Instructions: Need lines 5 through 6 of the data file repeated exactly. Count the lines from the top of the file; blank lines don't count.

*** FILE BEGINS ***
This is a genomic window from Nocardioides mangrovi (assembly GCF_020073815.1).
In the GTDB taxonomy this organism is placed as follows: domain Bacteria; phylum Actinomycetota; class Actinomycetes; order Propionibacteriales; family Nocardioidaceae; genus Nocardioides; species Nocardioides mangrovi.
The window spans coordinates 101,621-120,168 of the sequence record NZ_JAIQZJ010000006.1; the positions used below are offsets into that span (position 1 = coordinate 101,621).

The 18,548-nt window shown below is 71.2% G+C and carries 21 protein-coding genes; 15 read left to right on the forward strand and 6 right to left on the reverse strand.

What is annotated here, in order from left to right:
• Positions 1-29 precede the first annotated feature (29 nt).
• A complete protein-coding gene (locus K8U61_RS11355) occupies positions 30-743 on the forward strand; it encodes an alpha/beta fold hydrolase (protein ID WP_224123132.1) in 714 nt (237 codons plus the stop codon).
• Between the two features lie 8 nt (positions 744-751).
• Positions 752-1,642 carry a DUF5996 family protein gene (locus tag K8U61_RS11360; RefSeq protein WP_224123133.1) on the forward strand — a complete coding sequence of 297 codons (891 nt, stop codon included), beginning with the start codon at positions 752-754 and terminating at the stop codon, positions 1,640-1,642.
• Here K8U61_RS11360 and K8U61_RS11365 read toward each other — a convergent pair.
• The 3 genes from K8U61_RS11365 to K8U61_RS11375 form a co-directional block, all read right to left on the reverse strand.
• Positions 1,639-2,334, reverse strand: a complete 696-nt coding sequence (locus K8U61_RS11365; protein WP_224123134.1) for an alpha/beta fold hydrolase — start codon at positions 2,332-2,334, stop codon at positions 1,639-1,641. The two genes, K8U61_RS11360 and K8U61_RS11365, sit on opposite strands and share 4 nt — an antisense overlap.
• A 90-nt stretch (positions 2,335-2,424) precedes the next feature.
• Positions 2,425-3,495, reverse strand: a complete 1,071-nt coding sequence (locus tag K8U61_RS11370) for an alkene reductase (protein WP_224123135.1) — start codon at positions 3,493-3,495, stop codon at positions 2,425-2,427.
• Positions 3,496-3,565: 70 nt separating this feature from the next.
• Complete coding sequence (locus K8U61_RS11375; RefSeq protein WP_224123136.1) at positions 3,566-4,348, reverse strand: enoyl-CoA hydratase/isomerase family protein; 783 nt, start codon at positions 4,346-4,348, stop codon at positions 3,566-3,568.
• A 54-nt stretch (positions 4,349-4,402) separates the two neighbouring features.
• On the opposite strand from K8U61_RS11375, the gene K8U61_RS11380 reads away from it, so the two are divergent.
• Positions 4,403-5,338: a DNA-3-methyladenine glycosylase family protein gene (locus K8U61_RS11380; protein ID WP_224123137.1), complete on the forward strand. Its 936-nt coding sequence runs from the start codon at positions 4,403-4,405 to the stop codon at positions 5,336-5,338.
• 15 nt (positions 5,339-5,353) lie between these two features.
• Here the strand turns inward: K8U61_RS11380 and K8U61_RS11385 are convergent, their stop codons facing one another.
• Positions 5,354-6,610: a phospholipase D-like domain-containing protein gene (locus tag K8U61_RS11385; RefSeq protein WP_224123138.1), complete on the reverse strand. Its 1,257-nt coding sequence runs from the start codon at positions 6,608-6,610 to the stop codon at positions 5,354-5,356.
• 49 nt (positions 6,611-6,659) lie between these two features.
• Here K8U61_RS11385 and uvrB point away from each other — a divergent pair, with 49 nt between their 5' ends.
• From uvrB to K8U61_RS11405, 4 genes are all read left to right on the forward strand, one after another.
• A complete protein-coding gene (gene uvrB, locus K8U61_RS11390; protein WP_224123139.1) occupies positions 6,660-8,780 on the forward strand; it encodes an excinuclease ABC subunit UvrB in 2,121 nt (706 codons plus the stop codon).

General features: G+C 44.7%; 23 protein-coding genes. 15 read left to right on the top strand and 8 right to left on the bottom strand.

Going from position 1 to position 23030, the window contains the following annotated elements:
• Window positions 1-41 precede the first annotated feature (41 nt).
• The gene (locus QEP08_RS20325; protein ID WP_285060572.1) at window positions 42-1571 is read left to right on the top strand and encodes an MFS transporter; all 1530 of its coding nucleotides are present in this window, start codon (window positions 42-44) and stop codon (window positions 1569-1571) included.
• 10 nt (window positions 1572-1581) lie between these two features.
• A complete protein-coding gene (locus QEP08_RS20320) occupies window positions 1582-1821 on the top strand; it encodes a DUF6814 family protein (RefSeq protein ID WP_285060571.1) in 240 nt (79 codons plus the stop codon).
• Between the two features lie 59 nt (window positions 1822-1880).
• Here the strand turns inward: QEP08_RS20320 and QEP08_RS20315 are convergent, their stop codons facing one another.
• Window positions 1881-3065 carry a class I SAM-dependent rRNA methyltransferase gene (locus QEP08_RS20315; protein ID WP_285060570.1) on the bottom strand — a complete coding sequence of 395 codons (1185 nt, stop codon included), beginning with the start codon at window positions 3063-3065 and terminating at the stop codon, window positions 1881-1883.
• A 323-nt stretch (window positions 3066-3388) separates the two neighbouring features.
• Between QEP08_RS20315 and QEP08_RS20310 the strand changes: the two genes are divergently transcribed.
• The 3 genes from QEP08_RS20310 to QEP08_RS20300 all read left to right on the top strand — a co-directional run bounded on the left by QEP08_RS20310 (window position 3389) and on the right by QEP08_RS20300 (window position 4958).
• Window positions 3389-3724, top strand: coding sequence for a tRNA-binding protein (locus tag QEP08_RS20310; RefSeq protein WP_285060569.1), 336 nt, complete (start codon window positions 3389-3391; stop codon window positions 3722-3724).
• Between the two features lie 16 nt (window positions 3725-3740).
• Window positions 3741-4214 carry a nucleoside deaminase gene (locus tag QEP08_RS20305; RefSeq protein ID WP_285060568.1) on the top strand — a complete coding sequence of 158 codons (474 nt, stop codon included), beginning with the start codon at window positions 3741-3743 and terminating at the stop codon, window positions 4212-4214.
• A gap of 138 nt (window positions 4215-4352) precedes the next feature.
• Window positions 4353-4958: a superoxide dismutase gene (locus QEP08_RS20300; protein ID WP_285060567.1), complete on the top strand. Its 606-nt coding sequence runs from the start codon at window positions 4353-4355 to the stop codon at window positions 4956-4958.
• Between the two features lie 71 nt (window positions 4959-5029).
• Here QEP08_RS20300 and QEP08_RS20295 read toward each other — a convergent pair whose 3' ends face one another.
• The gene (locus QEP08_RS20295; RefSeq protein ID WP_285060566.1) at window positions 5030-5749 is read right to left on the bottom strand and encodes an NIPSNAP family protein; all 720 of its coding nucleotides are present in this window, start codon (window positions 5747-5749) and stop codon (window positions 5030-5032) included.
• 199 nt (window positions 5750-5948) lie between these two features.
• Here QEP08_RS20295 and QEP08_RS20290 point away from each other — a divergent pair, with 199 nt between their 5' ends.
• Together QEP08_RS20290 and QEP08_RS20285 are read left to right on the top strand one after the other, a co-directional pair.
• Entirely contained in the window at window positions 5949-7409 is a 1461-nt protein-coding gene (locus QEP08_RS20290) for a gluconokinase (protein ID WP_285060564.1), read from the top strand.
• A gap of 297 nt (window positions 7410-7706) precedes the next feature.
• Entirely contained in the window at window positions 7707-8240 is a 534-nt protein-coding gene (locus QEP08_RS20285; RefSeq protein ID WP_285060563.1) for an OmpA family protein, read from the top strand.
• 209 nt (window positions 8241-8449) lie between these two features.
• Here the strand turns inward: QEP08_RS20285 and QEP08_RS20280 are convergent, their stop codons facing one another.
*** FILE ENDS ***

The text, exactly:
What is annotated here, in order from left to right:
• Positions 1-29 precede the first annotated feature (29 nt).